E745 Early PeridotPeridot and Seed Pearl Pendant:


The pendants' setting is handmade of 9 karat yellow gold wirework. The gold wire was formed by mixing gold with platinum as an alloy. Cutting the pounded flat gold into narrow lengths, then pulling each length through a wood form to make the wire a consistent size, then flatting each wire for the creation of the pendant. The foliate pendant is set with natural Peridot gems. The center Peridot is one carat, it is round cut and bezel set with gold. Another Peridot gemstone is pear-shaped, bezel-set, and added to the bottom of the pendant as a dangle; this Peridot is .25 points of a carat. There are eight seed pearls set in the pendant at 2 mm each.
Information on Peridot:
The vivid green of the Peridot, with just a slight hint of gold, is the ideal gemstone color to go with that light summer wardrobe. No wonder – since the PeridotPeridot is the gemstone of the summer month of August.
The PeridotPeridot is an ancient gemstone, and one, which has become very popular again today. It is so ancient that it can be found in Egyptian jewelry from the early 2nd millennium B.C. The stones used at that time came from a deposit on a small volcanic island in the Red Sea, some 45 miles off the Egyptian coast at Aswan.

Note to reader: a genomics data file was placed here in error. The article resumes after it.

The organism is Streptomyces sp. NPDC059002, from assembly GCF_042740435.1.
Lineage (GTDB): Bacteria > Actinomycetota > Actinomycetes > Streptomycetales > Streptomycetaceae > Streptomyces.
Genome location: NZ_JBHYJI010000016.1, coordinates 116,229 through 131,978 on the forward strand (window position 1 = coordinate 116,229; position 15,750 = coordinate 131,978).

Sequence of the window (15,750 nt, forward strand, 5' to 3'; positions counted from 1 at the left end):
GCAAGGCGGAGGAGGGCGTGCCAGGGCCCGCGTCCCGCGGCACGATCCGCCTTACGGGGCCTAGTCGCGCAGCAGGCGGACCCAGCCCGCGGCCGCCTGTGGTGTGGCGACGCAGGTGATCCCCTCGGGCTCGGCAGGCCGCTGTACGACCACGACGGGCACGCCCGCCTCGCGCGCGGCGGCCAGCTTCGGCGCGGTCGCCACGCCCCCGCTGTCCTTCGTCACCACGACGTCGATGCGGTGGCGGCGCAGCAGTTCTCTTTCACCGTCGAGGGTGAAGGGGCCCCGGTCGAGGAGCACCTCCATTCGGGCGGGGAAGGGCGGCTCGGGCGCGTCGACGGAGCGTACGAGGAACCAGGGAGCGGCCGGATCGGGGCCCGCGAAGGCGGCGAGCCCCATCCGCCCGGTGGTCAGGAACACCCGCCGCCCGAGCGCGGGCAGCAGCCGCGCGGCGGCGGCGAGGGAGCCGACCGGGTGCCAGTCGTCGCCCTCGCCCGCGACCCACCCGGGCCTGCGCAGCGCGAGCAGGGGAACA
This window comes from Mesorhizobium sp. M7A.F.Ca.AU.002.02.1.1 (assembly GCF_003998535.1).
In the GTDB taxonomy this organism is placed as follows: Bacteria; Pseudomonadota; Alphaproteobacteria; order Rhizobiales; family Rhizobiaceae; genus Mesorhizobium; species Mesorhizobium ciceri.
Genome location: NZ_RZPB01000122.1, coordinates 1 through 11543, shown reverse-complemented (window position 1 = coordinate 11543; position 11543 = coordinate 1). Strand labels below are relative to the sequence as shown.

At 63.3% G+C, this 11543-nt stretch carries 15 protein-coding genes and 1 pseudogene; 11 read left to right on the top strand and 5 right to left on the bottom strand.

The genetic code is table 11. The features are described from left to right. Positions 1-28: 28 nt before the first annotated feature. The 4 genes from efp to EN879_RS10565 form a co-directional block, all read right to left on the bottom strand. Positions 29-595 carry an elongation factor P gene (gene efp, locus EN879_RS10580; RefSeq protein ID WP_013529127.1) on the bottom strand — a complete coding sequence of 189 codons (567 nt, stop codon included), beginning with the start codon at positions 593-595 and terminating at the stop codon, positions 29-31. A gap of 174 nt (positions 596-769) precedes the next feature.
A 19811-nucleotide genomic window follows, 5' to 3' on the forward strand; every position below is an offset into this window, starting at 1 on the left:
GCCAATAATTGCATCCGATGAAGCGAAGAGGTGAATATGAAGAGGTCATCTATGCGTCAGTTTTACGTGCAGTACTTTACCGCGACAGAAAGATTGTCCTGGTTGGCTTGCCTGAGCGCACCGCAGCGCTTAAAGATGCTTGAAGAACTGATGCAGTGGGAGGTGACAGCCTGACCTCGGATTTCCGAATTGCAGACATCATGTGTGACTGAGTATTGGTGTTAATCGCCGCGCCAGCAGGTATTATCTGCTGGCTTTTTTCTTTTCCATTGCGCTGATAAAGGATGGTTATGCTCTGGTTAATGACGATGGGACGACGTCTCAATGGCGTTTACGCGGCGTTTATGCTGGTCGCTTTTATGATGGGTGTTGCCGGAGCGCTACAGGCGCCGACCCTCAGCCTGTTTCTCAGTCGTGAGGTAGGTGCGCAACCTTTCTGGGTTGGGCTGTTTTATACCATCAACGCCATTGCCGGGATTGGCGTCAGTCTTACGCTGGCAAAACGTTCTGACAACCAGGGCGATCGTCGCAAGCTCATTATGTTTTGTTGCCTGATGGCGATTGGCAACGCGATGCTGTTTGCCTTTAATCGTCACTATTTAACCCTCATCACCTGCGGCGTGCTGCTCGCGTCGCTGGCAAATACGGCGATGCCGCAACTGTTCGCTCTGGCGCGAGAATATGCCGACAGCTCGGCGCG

Pearl History: Pearls played a pivotal role at the most celebrated banquet in literature. To convince Rome that Egypt possessed a heritage and wealth that put it above conquest, Cleopatra wagered Marc Antony she could give the most expensive dinner in history. The Roman reclined as the queen sat with an empty plate and a goblet of wine (or vinegar). She crushed one large pearl of a pair of earrings, dissolved it in the liquid, and then drank it down. Astonished, Antony declined his dinner—the matching pearl—and admitted she had won. Pliny, the world's first gemologist, writes in his famous Natural History that the two pearls were worth an estimated 60 million sesterces, or 1,875,000 ounces of fine silver ($9,375,000 with silver at $5/ounce). In the Georgian period and much earlier, finding a valuable pearl requires as much luck as skill. And in their quest for both pearls and mother-of-pearl, people have sometimes taken extraordinary measures. For many centuries, divers for marine pearls had to outmaneuver sharks and other dangers to locate the pearl oysters they hoped would contain natural pearls. The pendant is 2 inches long, including the bale, and 1 1/2 of an inch wide. The goldwork, Pearls, and Peridot are in excellent condition and strong to wear.

Price: $780.00